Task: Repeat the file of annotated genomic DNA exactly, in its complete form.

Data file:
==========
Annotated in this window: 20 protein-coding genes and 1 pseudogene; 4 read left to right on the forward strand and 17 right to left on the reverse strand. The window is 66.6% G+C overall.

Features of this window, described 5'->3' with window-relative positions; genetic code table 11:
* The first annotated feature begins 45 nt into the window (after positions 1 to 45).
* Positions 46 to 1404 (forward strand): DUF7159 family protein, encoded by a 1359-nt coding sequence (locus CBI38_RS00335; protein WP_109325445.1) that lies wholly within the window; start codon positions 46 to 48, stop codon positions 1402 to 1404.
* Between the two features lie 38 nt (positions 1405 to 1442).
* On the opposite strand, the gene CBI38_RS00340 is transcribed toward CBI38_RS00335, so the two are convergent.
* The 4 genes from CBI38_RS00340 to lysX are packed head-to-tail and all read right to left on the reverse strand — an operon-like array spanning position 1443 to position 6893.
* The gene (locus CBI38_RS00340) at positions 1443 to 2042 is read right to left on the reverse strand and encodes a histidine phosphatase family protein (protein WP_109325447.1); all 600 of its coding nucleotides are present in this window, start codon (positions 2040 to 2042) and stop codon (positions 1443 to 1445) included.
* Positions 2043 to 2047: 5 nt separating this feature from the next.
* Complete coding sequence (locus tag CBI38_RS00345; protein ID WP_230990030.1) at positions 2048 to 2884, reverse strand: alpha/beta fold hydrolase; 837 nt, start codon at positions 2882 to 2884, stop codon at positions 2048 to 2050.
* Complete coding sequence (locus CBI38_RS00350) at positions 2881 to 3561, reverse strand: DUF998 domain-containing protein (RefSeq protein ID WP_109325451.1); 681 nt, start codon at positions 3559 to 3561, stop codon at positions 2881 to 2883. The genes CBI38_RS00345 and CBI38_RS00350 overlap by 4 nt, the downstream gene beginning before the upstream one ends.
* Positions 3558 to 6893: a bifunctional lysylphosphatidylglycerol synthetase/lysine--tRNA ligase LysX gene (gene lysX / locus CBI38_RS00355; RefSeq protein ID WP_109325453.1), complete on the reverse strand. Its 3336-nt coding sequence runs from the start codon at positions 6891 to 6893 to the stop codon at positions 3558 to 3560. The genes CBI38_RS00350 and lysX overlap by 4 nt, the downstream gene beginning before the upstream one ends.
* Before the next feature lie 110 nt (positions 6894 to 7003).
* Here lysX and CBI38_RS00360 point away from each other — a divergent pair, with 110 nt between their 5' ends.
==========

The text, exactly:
Annotated in this window: 20 protein-coding genes and 1 pseudogene; 4 read left to right on the forward strand and 17 right to left on the reverse strand. The window is 66.6% G+C overall.

Features of this window, described 5'->3' with window-relative positions; genetic code table 11:
* The first annotated feature begins 45 nt into the window (after positions 1 to 45).
* Positions 46 to 1404 (forward strand): DUF7159 family protein, encoded by a 1359-nt coding sequence (locus CBI38_RS00335; protein WP_109325445.1) that lies wholly within the window; start codon positions 46 to 48, stop codon positions 1402 to 1404.
* Between the two features lie 38 nt (positions 1405 to 1442).
* On the opposite strand, the gene CBI38_RS00340 is transcribed toward CBI38_RS00335, so the two are convergent.
* The 4 genes from CBI38_RS00340 to lysX are packed head-to-tail and all read right to left on the reverse strand — an operon-like array spanning position 1443 to position 6893.
* The gene (locus CBI38_RS00340) at positions 1443 to 2042 is read right to left on the reverse strand and encodes a histidine phosphatase family protein (protein WP_109325447.1); all 600 of its coding nucleotides are present in this window, start codon (positions 2040 to 2042) and stop codon (positions 1443 to 1445) included.
* Positions 2043 to 2047: 5 nt separating this feature from the next.
* Complete coding sequence (locus tag CBI38_RS00345; protein ID WP_230990030.1) at positions 2048 to 2884, reverse strand: alpha/beta fold hydrolase; 837 nt, start codon at positions 2882 to 2884, stop codon at positions 2048 to 2050.
* Complete coding sequence (locus CBI38_RS00350) at positions 2881 to 3561, reverse strand: DUF998 domain-containing protein (RefSeq protein ID WP_109325451.1); 681 nt, start codon at positions 3559 to 3561, stop codon at positions 2881 to 2883. The genes CBI38_RS00345 and CBI38_RS00350 overlap by 4 nt, the downstream gene beginning before the upstream one ends.
* Positions 3558 to 6893: a bifunctional lysylphosphatidylglycerol synthetase/lysine--tRNA ligase LysX gene (gene lysX / locus CBI38_RS00355; RefSeq protein ID WP_109325453.1), complete on the reverse strand. Its 3336-nt coding sequence runs from the start codon at positions 6891 to 6893 to the stop codon at positions 3558 to 3560. The genes CBI38_RS00350 and lysX overlap by 4 nt, the downstream gene beginning before the upstream one ends.
* Before the next feature lie 110 nt (positions 6894 to 7003).
* Here lysX and CBI38_RS00360 point away from each other — a divergent pair, with 110 nt between their 5' ends.